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Nayan Chanda

Nayan Chanda is the author of Bound Together: How Traders, Preachers, Adventurers and Warriors Shaped Globalization and is Consulting Editor of YaleGlobal Online, published by the MacMillan Center, Yale University.

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Question Mark Over TPP

Obama administration’s much ballyhooed Trans-Pacific Partnership seems to be stuck in the quagmire of popular opposition at home

Photo Credit : Shutterstock


As the clock winds down on the Obama administration, its failure to pass its much ballyhooed Trans-Pacific Partnership (TPP) could become an embarrassing failure. Given the lofty rhetoric and expectations surrounding the 12-nation trade pact, its increasingly perilous path to fruition is already causing damage to US standing in Asia and opening the door further for China’s economic and military domination. The fact that India never entered into discussions to join the grouping spares New Delhi some disappointment but the blow to the US credibility is nevertheless a concern for India.

The TPP — the largest-ever regional trade pact — was designed to eliminate or reduce tariff on some 18,000 products and strengthen intellectual property rules and environmental and labour standards among its 12 signatories, including Japan, Vietnam, Singapore, Malaysia and Brunei. The widening of economic opportunities was intended to complement the US’ strategic position in Asia. But a changing domestic political scene has now raised serious doubts about US lawmakers ever ratifying the TPP.

Populist dissatisfaction with trade pacts has been evident in the phenomenal success of Republican nominee Donald Trump and erstwhile Democratic candidate Bernie Sanders, and caused many TPP supporters — both Democrats and Republicans — to change their tune. Hillary Clinton, once a free trade champion who described TPP as representing a gold standard, is now proclaiming her opposition to it, reducing the likelihood that Congress will push to ratify it in its post-election lame duck session.

President Obama, who strongly supports Clinton, is still planning a final push to get the agreement approved before he leaves office. Arguing that Congress’ failure to pass the Bill would amount to “handing the keys of the castle to China”, the administration has mobilised an array of American political and military leaders to highlight their support of the TPP. They will soon fan out to Asia to lobby the signatory countries for changes that might make TPP more palatable back home. Obama has long argued that if the US and its free trade partners do not write the rules, China would have a free hand to dominate Asian trade and extract strategic benefit.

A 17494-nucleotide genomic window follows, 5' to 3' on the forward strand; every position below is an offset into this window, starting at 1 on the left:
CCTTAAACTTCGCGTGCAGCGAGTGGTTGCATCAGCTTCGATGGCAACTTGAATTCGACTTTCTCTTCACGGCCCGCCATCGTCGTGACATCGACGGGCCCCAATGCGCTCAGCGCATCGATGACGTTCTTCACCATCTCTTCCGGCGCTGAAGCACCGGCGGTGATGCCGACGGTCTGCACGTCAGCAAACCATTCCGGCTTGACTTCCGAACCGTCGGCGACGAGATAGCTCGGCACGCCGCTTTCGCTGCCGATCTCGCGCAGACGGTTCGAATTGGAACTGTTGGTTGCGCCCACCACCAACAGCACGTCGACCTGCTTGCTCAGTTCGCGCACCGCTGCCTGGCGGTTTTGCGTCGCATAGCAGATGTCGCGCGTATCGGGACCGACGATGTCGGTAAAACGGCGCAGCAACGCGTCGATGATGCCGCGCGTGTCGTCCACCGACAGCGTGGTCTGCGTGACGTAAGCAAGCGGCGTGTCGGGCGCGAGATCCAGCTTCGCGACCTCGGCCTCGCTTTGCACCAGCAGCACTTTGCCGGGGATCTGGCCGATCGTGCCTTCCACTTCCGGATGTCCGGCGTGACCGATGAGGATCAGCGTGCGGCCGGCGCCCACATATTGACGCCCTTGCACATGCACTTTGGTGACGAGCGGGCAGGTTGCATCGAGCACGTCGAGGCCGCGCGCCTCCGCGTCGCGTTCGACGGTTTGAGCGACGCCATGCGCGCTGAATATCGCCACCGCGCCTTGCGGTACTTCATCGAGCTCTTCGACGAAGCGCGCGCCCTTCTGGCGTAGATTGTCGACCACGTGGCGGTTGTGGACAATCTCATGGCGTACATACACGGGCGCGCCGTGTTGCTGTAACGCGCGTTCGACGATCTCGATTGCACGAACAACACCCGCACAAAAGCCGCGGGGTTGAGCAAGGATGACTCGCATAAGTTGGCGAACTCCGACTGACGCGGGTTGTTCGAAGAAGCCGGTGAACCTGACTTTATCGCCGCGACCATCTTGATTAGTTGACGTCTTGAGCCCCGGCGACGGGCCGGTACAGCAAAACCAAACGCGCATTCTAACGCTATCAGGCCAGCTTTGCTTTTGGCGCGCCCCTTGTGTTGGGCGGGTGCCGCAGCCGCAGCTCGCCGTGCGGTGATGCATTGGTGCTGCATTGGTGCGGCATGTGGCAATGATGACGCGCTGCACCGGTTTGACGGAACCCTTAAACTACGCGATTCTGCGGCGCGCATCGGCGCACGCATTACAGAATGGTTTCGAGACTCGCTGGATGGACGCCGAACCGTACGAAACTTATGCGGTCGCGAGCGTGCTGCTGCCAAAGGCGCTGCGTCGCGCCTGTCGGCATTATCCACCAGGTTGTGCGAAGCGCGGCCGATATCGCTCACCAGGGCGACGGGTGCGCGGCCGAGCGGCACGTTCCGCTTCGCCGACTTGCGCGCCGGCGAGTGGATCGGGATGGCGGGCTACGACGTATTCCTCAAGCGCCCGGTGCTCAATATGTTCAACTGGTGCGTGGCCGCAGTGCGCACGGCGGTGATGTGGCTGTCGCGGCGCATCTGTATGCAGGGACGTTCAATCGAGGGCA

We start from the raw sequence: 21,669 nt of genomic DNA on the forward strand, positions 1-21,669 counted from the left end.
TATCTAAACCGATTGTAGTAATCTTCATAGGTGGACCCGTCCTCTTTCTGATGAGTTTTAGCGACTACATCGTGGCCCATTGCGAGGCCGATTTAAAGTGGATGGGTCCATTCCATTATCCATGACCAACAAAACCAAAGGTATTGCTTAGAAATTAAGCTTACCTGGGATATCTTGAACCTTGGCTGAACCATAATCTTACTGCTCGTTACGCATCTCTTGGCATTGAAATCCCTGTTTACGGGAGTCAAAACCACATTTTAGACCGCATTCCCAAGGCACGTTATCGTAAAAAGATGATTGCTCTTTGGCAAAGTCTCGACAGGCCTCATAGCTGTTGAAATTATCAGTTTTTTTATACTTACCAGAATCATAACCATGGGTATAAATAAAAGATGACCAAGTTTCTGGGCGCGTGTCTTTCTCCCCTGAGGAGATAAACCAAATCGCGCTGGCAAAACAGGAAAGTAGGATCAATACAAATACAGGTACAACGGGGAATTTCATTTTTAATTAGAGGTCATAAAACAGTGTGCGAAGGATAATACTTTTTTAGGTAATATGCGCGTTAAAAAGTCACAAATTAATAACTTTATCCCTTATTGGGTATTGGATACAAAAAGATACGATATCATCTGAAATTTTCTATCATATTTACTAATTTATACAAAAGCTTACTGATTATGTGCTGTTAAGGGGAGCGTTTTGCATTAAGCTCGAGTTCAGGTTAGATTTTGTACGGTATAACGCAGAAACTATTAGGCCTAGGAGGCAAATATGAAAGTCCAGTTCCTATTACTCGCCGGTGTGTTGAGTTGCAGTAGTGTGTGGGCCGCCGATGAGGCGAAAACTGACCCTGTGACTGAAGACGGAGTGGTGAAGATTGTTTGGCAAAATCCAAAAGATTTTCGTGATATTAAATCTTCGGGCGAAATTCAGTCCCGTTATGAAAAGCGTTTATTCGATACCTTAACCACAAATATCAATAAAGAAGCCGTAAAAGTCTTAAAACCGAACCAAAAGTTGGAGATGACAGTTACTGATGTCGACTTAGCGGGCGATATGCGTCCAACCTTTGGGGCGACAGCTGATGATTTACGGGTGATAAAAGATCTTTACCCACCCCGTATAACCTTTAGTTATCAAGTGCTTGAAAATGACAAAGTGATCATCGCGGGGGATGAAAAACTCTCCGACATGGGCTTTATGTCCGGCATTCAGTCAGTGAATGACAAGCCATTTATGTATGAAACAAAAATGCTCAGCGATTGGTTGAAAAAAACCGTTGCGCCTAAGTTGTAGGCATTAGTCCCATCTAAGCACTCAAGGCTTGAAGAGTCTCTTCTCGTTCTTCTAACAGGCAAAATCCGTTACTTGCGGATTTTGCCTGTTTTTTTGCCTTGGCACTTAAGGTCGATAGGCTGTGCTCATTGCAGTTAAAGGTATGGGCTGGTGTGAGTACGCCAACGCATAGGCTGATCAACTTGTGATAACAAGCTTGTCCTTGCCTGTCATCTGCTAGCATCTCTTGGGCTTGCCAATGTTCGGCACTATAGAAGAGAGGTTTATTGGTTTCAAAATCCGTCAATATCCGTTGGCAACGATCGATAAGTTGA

Besides, America’s trade and security policy is interwoven with Obama’s ‘Asia pivot’ that aimed at balancing China’s growing power. To win the support of Republican and Democratic legislators concerned about China’s growing clout, the Obama administration has invested the trade agreement with explicit strategic significance. Evoking military metaphors, the US defence establishment has argued that TPP’s strategic value to US interests in Asia would be “the equivalent of two nuclear carrier groups”.

The security and political dimensions of TPP were also spelled out by Singapore, one of Asia’s chief proponents of the agreement. On a recent visit to Washington, Prime Minister Lee Hsien Loong bluntly warned that “for America’s friends and partners, ratifying [the trade pact] is a litmus test for your credibility and seriousness of purpose”. But in the feverish US election campaign, where the electorate has shown scant interest in either international engagement or liberal trade regimes, arguments like this do not seem to cut much ice. Senior politicians like Senate majority leader Mitch McConnell, an obdurate Republican opponent of Obama, have all but closed the door by announcing that the Senate will not take up TPP in its lame duck session.

The fact that during his swan song tour of Asia in September Obama and his associates are planning to make last ditch effort to breathe life into TPP only helps to underscore the magnitude of the failure likely to result from shifting domestic winds.